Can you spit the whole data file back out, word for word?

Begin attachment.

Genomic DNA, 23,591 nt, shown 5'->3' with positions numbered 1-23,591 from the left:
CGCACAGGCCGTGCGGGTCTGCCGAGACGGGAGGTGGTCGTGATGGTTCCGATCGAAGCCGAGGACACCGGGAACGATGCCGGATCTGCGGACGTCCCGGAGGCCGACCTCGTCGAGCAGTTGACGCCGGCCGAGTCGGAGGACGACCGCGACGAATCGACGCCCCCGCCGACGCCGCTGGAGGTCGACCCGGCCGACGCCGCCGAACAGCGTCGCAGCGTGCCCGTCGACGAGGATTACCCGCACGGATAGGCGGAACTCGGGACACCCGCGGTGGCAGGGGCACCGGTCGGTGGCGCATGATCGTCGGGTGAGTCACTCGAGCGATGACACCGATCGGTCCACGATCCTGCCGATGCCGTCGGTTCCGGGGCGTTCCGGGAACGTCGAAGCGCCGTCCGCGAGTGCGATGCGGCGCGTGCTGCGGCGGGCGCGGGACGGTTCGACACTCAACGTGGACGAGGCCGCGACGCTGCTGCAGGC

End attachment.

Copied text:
Genomic DNA, 23,591 nt, shown 5'->3' with positions numbered 1-23,591 from the left:
CGCACAGGCCGTGCGGGTCTGCCGAGACGGGAGGTGGTCGTGATGGTTCCGATCGAAGCCGAGGACACCGGGAACGATGCCGGATCTGCGGACGTCCCGGAGGCCGACCTCGTCGAGCAGTTGACGCCGGCCGAGTCGGAGGACGACCGCGACGAATCGACGCCCCCGCCGACGCCGCTGGAGGTCGACCCGGCCGACGCCGCCGAACAGCGTCGCAGCGTGCCCGTCGACGAGGATTACCCGCACGGATAGGCGGAACTCGGGACACCCGCGGTGGCAGGGGCACCGGTCGGTGGCGCATGATCGTCGGGTGAGTCACTCGAGCGATGACACCGATCGGTCCACGATCCTGCCGATGCCGTCGGTTCCGGGGCGTTCCGGGAACGTCGAAGCGCCGTCCGCGAGTGCGATGCGGCGCGTGCTGCGGCGGGCGCGGGACGGTTCGACACTCAACGTGGACGAGGCCGCGACGCTGCTGCAGGC